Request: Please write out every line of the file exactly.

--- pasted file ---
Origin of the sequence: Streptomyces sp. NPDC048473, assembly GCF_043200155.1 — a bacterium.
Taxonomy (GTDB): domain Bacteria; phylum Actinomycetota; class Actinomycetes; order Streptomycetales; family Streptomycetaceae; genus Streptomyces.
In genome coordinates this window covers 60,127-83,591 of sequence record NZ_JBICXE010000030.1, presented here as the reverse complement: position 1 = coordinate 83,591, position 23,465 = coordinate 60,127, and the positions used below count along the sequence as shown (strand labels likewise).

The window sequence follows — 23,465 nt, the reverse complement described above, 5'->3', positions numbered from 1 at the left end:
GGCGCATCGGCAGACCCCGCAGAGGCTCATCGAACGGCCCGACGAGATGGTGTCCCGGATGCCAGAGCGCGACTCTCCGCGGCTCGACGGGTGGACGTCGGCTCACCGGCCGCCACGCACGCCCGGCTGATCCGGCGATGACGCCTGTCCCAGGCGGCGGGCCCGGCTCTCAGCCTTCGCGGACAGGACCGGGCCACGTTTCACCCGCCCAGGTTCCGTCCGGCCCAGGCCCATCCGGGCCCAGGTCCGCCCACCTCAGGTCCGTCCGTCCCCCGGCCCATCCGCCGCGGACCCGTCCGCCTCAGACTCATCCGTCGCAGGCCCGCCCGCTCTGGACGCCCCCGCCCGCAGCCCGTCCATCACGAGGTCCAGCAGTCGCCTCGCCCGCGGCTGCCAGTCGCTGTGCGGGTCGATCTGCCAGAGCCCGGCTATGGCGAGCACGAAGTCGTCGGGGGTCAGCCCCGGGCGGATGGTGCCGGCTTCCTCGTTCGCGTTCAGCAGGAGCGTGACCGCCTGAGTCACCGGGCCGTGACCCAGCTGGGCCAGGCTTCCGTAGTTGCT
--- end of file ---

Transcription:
Origin of the sequence: Streptomyces sp. NPDC048473, assembly GCF_043200155.1 — a bacterium.
Taxonomy (GTDB): domain Bacteria; phylum Actinomycetota; class Actinomycetes; order Streptomycetales; family Streptomycetaceae; genus Streptomyces.
In genome coordinates this window covers 60,127-83,591 of sequence record NZ_JBICXE010000030.1, presented here as the reverse complement: position 1 = coordinate 83,591, position 23,465 = coordinate 60,127, and the positions used below count along the sequence as shown (strand labels likewise).

The window sequence follows — 23,465 nt, the reverse complement described above, 5'->3', positions numbered from 1 at the left end:
GGCGCATCGGCAGACCCCGCAGAGGCTCATCGAACGGCCCGACGAGATGGTGTCCCGGATGCCAGAGCGCGACTCTCCGCGGCTCGACGGGTGGACGTCGGCTCACCGGCCGCCACGCACGCCCGGCTGATCCGGCGATGACGCCTGTCCCAGGCGGCGGGCCCGGCTCTCAGCCTTCGCGGACAGGACCGGGCCACGTTTCACCCGCCCAGGTTCCGTCCGGCCCAGGCCCATCCGGGCCCAGGTCCGCCCACCTCAGGTCCGTCCGTCCCCCGGCCCATCCGCCGCGGACCCGTCCGCCTCAGACTCATCCGTCGCAGGCCCGCCCGCTCTGGACGCCCCCGCCCGCAGCCCGTCCATCACGAGGTCCAGCAGTCGCCTCGCCCGCGGCTGCCAGTCGCTGTGCGGGTCGATCTGCCAGAGCCCGGCTATGGCGAGCACGAAGTCGTCGGGGGTCAGCCCCGGGCGGATGGTGCCGGCTTCCTCGTTCGCGTTCAGCAGGAGCGTGACCGCCTGAGTCACCGGGCCGTGACCCAGCTGGGCCAGGCTTCCGTAGTTGCT